TestGetFocus!TestGetFocus.Form1.button1_MouseClick(System.Object, System.Windows.Forms.MouseEventArgs):
00490338 55 push ebp

So now when I clicked button, the MouseClick method was compiled and thus it has physical code address 00490338 as shown above.
0:000> !u .
Normal JIT generated code
TestGetFocus.Form1.button1_MouseClick(System.Object, System.Windows.Forms.MouseEventArgs)
Begin 00490338, size 129
>>> 00490338 55 push ebp
00490339 8bec mov ebp,esp
0049033b 83ec48 sub esp,48h
0049033e 894dfc mov dword ptr [ebp-4],ecx
00490341 8955f8 mov dword ptr [ebp-8],edx
00490344 833d142e230000 cmp dword ptr ds:[232E14h],0
0049034b 7405 je TestGetFocus!TestGetFocus.Form1.button1_MouseClick(System.Object, System.Windows.Forms.MouseEventArgs)+0x1a (00490352)
0049034d e8d7af4b71 call mscorwks!JIT_DbgIsJustMyCode (7194b329)
00490352 33d2 xor edx,edx
00490354 8955dc mov dword ptr [ebp-24h],edx
00490357 c745f000000000 mov dword ptr [ebp-10h],0
0049035e 33d2 xor edx,edx
00490360 8955f4 mov dword ptr [ebp-0Ch],edx
00490363 90 nop
00490364 33d2 xor edx,edx
00490366 8955dc mov dword ptr [ebp-24h],edx
00490369 e822bddaff call TestGetFocus.Form1.GetFocus() (0023c090) <=== GetFocus
0049036e 8945ec mov dword ptr [ebp-14h],eax
The function of our interest is GetFocus(), so let's look into it.
0:000> u 0023c090
0023c090 b82c5a2300 mov eax,235A2Ch
0023c095 89ed mov ebp,ebp
0023c097 e988dfffff jmp CLRStub[StubLinkStub]@5703680023a024 (0023a024)
0023c09c 0000 add byte ptr [eax],al

It calls CLR stub code 0023a024. In the CLR stub code, we can find GSCooke (2CB72BCF). So right before calling unmanaged code, CLR pushes GSCookie value onto the stack as a guard. The value of GSCookie is changed every time the application is newly run. By the way, CLR uses GSCookie multiple times, so actual GSCookie can come and go dynamically in the stack.
0:000> u 0023a024
0023a024 682c5a2300 push 235A2Ch
0023a029 52 push edx
0023a02a 68903b6f71 push offset mscorwks!InterceptorFrame::`vftable' (716f3b90)
0023a02f 55 push ebp
0023a030 53 push ebx
0023a031 56 push esi
0023a032 57 push edi
0023a033 8d742410 lea esi,[esp+10h]
0023a037 ff760c push dword ptr [esi+0Ch]
0023a03a 55 push ebp
0023a03b 89e5 mov ebp,esp
0023a03d 51 push ecx
0023a03e 52 push edx
0023a03f 648b1d380e0000 mov ebx,dword ptr fs:[0E38h]
0023a046 8b7b0c mov edi,dword ptr [ebx+0Ch]
0023a049 897e04 mov dword ptr [esi+4],edi
0023a04c 89730c mov dword ptr [ebx+0Ch],esi
0023a04f 6800000000 push 0
0023a054 68cf2bb72c push 2CB72BCFh
0023a059 e814d15071 call mscorwks!DoSpecialUnmanagedCodeDemand (71747172)
0:000> u 0022a5e4
0022a5bb 8b4608 mov eax,dword ptr [esi+8]
0022a5be 8b4014 mov eax,dword ptr [eax+14h]
0022a5c1 ff10 call dword ptr [eax] <== ds:0023:00235a64={USER32!GetFocus (768d5a1b)}
0022a5c3 c6430801 mov byte ptr [ebx+8],1
0022a5c7 833d9443c37100 cmp dword ptr [mscorwks!g_TrapReturningThreads (71c34394)],0
0022a5ce 751b jne CLRStub[StubLinkStub]@5703680022a5eb (0022a5eb)

When 0022a5c1 code is executed, the stack has the following values. Return address (0022a5c3) was inserted and we can see GSCookie at 0018eca4.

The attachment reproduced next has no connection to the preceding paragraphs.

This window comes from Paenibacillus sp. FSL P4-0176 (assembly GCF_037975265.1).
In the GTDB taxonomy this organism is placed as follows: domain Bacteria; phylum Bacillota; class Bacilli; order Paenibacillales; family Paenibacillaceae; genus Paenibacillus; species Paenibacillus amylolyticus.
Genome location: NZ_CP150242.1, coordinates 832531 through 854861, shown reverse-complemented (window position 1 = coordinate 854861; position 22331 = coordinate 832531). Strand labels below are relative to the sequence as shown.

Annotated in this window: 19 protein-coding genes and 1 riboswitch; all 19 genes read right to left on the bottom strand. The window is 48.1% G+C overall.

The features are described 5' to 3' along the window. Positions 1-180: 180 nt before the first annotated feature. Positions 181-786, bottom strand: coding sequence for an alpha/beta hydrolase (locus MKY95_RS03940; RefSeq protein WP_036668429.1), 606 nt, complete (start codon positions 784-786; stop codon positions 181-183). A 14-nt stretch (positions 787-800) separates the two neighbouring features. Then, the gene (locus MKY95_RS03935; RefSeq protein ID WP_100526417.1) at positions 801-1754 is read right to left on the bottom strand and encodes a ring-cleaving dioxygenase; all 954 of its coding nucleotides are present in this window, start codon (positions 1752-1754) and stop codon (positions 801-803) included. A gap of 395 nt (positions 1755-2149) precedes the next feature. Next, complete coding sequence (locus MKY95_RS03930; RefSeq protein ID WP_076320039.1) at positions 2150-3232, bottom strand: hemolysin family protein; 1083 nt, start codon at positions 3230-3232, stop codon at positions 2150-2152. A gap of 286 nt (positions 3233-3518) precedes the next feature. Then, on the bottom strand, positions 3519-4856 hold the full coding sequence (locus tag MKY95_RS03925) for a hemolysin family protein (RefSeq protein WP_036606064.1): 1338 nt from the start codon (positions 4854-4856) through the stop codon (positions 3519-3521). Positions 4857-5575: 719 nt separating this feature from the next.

0:000> dps esp
0018eca0 0022a5c3 CLRStub[StubLinkStub]@22a5c3
0018eca4 2cb72bcf <== GSCookie
0018eca8 00000000
0018ecac 00000000
0018ecb0 01da9b2c
0018ecb4 0018ed24
0018ecb8 0049036e TestGetFocus!TestGetFocus.Form1.button1_MouseClick(System.Object, System.Windows.Forms.MouseEventArgs)+0x36
0018ecbc 01dc8280
0018ecc0 01dc91b8
0018ecc4 01ddf574
0018ecc8 0018ed24
0018eccc 716f3ac8 mscorwks!NDirectMethodFrameStandalone::`vftable'
0018ecd0 0018edf4
0018ecd4 00235a2c
0018ecd8 0049036e TestGetFocus!TestGetFocus.Form1.button1_MouseClick(System.Object, System.Windows.Forms.MouseEventArgs)+0x36

I think that explains pretty much of GSCookie story. Now to complete native Win32 call story, let’s look into little further. GetFocus is in User32.dll and its code is actually simple like this:

0:000> u USER32!GetFocus
768d5a1b 6a00 push 0
768d5a1d e8e5ffffff call USER32!NtUserGetThreadState (768d5a07)
768d5a22 c3 ret

Need to look at USER32!NtUserGetThreadState (768d5a07)…
0:000> uf 768d5a07
3743 768d5a07 b8c7110000 mov eax,11C7h
3745 768d5a0c ba0003fe7f mov edx,offset SharedUserData!SystemCallStub (7ffe0300)
3746 768d5a11 ff12 call dword ptr [edx] <== KiFastSystemCall
3747 768d5a13 c20400 ret 4
As seen below, the SystemCallStub is eventually evaluated to ntdll!KiFastSystemCall, which in turn calls Sysenter.

SysEnter expects system service number in EAX (so 11C7 was set above) and parameters in EDX (so ESP was set to EDX in below KiFastSystemCall).
0:000> bp 768d5a11
0:000> g
Breakpoint 0 hit
eax=000011c7 ebx=0030a8e8 ecx=01da9b2c edx=7ffe0300 esi=0018eccc edi=0018edf4
eip=768d5a11 esp=0018ec98 ebp=0018ecb4 iopl=0 nv up ei pl zr na pe nc
cs=001b ss=0023 ds=0023 es=0023 fs=003b gs=0000 efl=00000246
768d5a11 ff12 call dword ptr [edx] ds:0023:7ffe0300={ntdll!KiFastSystemCall (779a64f0)}
0:000> uf 779a64f0
635 779a64f0 8bd4 mov edx,esp
638 779a64f2 0f34 sysenter
648 779a64f4 c3 ret

Now we entered OS kernel, and the system service function to be processed. Since we’re using user mode debugger, this is the last resort we can see.